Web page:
THE GIRL NEXT DOOR is Hollywood's latest reprise of a time-honored theme, the teen movie. During the last 30 years, the industry has churned out one enterprise after another, producing standouts such as Risky Business, Dazed and Confused, Porky's and Fast Times at Ridgemont High, to name just a few of my favorites. Director Luke Greenfield makes an admirable attempt to vault The Girl Next Door into the realm of these cult classics, and although he falls well short, his film provides enough hi-jinks, romance, and cleavage to be a box office favorite this spring.

Elisha Cuthbert plays Danielle, a porn star (stage name--"Athena") who, for some unknown reason, has moved in next door to Westport High School's student council president, Matthew Kidman (Emile Hirsch). Despite Matthew's success in the world of student body politics, and his admission to Georgetown, he carries the heavy burden of virginity, which in the fantasy world of the teen movie is roughly equivalent to cancer. Fortunately for us, this cancer can be cured--and how.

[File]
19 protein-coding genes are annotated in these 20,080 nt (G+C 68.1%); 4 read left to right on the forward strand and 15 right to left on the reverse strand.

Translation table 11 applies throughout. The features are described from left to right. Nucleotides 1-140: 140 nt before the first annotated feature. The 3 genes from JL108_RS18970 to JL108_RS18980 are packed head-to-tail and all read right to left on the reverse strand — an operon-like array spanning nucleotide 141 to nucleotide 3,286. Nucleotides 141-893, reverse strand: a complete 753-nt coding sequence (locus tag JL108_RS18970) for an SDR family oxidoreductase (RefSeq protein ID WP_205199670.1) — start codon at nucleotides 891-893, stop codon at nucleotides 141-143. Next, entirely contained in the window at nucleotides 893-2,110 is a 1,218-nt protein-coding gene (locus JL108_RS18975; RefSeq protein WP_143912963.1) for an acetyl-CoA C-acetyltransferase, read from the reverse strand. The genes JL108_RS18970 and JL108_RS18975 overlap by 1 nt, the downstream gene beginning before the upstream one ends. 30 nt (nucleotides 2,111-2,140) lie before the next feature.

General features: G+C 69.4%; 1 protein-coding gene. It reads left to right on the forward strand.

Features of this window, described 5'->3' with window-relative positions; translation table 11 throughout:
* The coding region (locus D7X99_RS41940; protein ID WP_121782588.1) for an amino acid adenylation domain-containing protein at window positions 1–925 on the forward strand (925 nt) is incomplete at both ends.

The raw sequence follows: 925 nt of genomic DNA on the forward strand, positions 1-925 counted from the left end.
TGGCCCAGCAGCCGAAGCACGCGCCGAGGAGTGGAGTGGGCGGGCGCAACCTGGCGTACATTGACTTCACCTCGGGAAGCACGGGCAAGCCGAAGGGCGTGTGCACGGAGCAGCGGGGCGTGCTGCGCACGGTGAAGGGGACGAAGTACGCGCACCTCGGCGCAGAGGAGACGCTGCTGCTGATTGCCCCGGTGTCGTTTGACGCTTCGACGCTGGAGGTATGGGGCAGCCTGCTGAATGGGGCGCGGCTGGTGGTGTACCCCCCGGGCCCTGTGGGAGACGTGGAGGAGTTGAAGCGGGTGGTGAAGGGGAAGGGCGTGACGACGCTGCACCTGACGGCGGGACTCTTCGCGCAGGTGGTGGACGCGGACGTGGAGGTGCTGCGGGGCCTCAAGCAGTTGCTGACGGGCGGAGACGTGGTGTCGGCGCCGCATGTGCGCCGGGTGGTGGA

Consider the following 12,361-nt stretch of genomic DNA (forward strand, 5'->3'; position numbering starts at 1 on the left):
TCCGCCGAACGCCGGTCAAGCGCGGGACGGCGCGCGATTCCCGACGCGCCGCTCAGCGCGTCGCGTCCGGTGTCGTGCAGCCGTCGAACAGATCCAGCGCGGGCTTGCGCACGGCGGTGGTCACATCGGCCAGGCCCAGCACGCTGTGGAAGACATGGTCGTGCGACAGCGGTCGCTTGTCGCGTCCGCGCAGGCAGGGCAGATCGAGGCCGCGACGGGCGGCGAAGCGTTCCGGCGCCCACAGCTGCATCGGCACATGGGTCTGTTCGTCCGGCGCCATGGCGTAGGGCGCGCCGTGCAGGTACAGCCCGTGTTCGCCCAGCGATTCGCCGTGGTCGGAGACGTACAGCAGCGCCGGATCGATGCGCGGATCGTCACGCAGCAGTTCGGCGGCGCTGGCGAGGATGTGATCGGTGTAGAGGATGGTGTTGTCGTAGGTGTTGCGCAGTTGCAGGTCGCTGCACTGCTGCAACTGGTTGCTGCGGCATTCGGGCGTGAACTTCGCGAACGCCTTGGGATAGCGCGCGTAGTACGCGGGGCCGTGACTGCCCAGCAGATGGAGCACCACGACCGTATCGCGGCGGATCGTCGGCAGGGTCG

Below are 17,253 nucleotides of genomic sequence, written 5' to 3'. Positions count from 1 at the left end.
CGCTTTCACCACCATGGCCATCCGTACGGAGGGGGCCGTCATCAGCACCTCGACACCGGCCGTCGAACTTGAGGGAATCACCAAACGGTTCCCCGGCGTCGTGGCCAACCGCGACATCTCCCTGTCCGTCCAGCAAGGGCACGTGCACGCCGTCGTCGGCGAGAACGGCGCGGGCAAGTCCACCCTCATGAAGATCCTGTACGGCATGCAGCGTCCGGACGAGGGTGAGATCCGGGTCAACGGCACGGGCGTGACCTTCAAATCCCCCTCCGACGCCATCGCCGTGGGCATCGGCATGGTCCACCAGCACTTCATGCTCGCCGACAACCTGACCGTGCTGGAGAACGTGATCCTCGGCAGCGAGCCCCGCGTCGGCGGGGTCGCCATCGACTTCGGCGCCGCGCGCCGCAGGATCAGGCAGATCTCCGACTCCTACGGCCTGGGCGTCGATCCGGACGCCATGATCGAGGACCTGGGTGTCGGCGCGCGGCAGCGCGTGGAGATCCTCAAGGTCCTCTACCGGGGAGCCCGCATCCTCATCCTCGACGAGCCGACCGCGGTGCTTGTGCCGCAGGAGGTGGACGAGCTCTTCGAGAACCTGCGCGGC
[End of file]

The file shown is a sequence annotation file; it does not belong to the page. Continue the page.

This formula was more successfully employed in Risky Business, where Tom Cruise breaks out of his preppy conformity and retains the services of a prostitute (deftly played by Rebecca De Mornay). Having been intimate with a call girl, he is then met with the more formidable challenge of financing the restoration of his father's Porsche, lately retrieved from the bottom of Lake Michigan. By turning his house into a brothel and himself into a pimp, Cruise fixes the car, gains admission to Princeton, and becomes a legend in his own time. Substitute hookers for porn stars, pimping for producing, and De Mornay for Cuthbert, and you've got The Girl Next Door.

Still, the film is rich in physical comedy, eliciting frequent laughter from the audience. Furthermore, the plot is not as hopelessly predictable as one has come to expect from movies of this ilk. With a weaker cast and less compelling plot than Cruise's classic, The Girl Next Door manages to stay afloat by relying on Cuthbert's physical buoyancy and a proven formula for teen drama.

Michael Goldfarb is a staff assistant at The Weekly Standard.

Next Page